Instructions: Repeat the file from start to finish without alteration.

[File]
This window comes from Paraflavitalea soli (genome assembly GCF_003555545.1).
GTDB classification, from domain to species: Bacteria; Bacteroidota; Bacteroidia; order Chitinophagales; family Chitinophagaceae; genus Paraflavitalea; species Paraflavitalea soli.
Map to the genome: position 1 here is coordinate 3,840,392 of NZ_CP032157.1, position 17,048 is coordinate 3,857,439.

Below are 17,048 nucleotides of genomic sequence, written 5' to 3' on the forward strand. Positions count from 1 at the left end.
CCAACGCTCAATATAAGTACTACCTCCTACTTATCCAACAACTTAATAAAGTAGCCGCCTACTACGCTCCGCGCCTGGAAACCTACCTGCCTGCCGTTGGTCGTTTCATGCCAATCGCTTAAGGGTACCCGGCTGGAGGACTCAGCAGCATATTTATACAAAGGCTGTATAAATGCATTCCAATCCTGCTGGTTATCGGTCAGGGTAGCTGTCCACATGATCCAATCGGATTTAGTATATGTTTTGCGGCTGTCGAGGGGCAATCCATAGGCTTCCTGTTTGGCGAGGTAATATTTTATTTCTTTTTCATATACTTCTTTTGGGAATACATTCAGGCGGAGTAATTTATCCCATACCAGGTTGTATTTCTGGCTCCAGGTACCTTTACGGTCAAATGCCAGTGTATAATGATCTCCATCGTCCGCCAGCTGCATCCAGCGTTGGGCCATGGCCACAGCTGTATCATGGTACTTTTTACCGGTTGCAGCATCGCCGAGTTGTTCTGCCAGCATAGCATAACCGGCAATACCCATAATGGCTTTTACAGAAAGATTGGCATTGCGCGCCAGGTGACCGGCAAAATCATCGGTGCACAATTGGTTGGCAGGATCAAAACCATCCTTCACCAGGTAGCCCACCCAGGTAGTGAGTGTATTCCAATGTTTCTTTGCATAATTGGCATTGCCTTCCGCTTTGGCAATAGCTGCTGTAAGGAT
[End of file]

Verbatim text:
This window comes from Paraflavitalea soli (genome assembly GCF_003555545.1).
GTDB classification, from domain to species: Bacteria; Bacteroidota; Bacteroidia; order Chitinophagales; family Chitinophagaceae; genus Paraflavitalea; species Paraflavitalea soli.
Map to the genome: position 1 here is coordinate 3,840,392 of NZ_CP032157.1, position 17,048 is coordinate 3,857,439.

Below are 17,048 nucleotides of genomic sequence, written 5' to 3' on the forward strand. Positions count from 1 at the left end.
CCAACGCTCAATATAAGTACTACCTCCTACTTATCCAACAACTTAATAAAGTAGCCGCCTACTACGCTCCGCGCCTGGAAACCTACCTGCCTGCCGTTGGTCGTTTCATGCCAATCGCTTAAGGGTACCCGGCTGGAGGACTCAGCAGCATATTTATACAAAGGCTGTATAAATGCATTCCAATCCTGCTGGTTATCGGTCAGGGTAGCTGTCCACATGATCCAATCGGATTTAGTATATGTTTTGCGGCTGTCGAGGGGCAATCCATAGGCTTCCTGTTTGGCGAGGTAATATTTTATTTCTTTTTCATATACTTCTTTTGGGAATACATTCAGGCGGAGTAATTTATCCCATACCAGGTTGTATTTCTGGCTCCAGGTACCTTTACGGTCAAATGCCAGTGTATAATGATCTCCATCGTCCGCCAGCTGCATCCAGCGTTGGGCCATGGCCACAGCTGTATCATGGTACTTTTTACCGGTTGCAGCATCGCCGAGTTGTTCTGCCAGCATAGCATAACCGGCAATACCCATAATGGCTTTTACAGAAAGATTGGCATTGCGCGCCAGGTGACCGGCAAAATCATCGGTGCACAATTGGTTGGCAGGATCAAAACCATCCTTCACCAGGTAGCCCACCCAGGTAGTGAGTGTATTCCAATGTTTCTTTGCATAATTGGCATTGCCTTCCGCTTTGGCAATAGCTGCTGTAAGGAT